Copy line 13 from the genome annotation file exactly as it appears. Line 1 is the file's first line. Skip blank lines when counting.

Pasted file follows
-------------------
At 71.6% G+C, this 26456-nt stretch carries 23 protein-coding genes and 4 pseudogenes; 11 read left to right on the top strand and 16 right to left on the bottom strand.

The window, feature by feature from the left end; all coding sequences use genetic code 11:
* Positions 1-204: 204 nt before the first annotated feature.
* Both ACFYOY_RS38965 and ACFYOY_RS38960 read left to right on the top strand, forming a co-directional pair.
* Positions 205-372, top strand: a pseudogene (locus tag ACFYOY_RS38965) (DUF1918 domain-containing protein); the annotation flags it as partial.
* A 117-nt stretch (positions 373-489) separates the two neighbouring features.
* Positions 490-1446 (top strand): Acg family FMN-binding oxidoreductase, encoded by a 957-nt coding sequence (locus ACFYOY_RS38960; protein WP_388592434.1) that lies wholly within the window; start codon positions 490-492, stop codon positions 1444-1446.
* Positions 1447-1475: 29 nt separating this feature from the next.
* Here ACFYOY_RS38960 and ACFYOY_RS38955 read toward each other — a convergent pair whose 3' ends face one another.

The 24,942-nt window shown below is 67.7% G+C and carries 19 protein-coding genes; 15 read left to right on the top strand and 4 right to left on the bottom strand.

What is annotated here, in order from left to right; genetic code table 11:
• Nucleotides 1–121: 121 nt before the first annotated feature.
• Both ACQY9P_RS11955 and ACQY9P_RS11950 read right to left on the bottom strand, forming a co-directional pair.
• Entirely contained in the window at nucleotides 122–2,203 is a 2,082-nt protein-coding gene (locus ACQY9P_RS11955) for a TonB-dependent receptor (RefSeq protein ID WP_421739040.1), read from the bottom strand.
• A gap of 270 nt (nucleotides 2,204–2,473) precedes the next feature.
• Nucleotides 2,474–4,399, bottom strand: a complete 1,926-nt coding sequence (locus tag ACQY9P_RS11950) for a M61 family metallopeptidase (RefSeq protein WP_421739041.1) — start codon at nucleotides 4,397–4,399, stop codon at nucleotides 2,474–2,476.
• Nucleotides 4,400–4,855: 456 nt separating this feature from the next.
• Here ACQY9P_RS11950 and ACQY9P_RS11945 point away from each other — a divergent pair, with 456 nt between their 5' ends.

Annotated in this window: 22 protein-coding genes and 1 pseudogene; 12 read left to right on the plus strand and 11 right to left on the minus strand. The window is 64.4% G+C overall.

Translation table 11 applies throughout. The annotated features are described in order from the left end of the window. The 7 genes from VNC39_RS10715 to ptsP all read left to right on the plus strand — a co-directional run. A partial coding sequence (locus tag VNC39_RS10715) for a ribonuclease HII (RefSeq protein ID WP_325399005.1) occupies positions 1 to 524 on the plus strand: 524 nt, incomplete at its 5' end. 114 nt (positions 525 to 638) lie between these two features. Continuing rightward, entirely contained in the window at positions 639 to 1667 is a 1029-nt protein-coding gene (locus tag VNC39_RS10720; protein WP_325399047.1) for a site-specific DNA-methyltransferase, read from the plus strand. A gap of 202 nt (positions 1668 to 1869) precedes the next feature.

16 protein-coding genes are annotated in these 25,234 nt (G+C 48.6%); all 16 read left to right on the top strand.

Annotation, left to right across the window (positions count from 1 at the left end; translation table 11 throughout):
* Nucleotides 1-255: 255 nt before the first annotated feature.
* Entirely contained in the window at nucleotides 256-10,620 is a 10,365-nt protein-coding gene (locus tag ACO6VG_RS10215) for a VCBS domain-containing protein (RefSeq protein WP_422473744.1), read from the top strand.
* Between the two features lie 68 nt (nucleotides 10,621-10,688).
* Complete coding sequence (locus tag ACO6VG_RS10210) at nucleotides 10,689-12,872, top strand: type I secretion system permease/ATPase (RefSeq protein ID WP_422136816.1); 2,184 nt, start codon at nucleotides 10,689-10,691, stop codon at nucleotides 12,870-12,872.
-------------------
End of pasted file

• Both ACQY9P_RS11955 and ACQY9P_RS11950 read right to left on the bottom strand, forming a co-directional pair.